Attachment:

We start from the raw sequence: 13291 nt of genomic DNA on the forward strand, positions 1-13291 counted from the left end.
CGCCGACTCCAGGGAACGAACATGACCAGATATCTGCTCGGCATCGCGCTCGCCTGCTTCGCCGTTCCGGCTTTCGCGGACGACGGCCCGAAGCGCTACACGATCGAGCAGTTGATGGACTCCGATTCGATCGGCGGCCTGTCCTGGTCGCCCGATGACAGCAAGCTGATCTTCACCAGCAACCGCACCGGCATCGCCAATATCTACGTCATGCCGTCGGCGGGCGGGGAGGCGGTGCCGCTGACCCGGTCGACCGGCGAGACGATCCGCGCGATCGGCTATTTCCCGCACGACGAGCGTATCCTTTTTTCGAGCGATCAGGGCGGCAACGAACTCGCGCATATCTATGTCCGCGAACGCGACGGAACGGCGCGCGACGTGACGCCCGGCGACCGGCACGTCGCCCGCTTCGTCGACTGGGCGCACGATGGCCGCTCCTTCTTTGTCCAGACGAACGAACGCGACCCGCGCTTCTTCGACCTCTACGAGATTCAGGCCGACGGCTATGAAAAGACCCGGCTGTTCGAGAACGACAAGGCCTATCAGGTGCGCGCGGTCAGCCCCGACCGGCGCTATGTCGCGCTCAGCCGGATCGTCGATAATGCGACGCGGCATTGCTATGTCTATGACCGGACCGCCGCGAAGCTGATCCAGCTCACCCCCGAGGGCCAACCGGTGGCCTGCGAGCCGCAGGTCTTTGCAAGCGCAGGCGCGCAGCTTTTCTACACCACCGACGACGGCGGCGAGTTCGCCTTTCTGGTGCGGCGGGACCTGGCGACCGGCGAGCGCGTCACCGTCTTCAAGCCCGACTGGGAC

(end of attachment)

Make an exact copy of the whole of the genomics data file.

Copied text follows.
We start from the raw sequence: 13291 nt of genomic DNA on the forward strand, positions 1-13291 counted from the left end.
CGCCGACTCCAGGGAACGAACATGACCAGATATCTGCTCGGCATCGCGCTCGCCTGCTTCGCCGTTCCGGCTTTCGCGGACGACGGCCCGAAGCGCTACACGATCGAGCAGTTGATGGACTCCGATTCGATCGGCGGCCTGTCCTGGTCGCCCGATGACAGCAAGCTGATCTTCACCAGCAACCGCACCGGCATCGCCAATATCTACGTCATGCCGTCGGCGGGCGGGGAGGCGGTGCCGCTGACCCGGTCGACCGGCGAGACGATCCGCGCGATCGGCTATTTCCCGCACGACGAGCGTATCCTTTTTTCGAGCGATCAGGGCGGCAACGAACTCGCGCATATCTATGTCCGCGAACGCGACGGAACGGCGCGCGACGTGACGCCCGGCGACCGGCACGTCGCCCGCTTCGTCGACTGGGCGCACGATGGCCGCTCCTTCTTTGTCCAGACGAACGAACGCGACCCGCGCTTCTTCGACCTCTACGAGATTCAGGCCGACGGCTATGAAAAGACCCGGCTGTTCGAGAACGACAAGGCCTATCAGGTGCGCGCGGTCAGCCCCGACCGGCGCTATGTCGCGCTCAGCCGGATCGTCGATAATGCGACGCGGCATTGCTATGTCTATGACCGGACCGCCGCGAAGCTGATCCAGCTCACCCCCGAGGGCCAACCGGTGGCCTGCGAGCCGCAGGTCTTTGCAAGCGCAGGCGCGCAGCTTTTCTACACCACCGACGACGGCGGCGAGTTCGCCTTTCTGGTGCGGCGGGACCTGGCGACCGGCGAGCGCGTCACCGTCTTCAAGCCCGACTGGGAC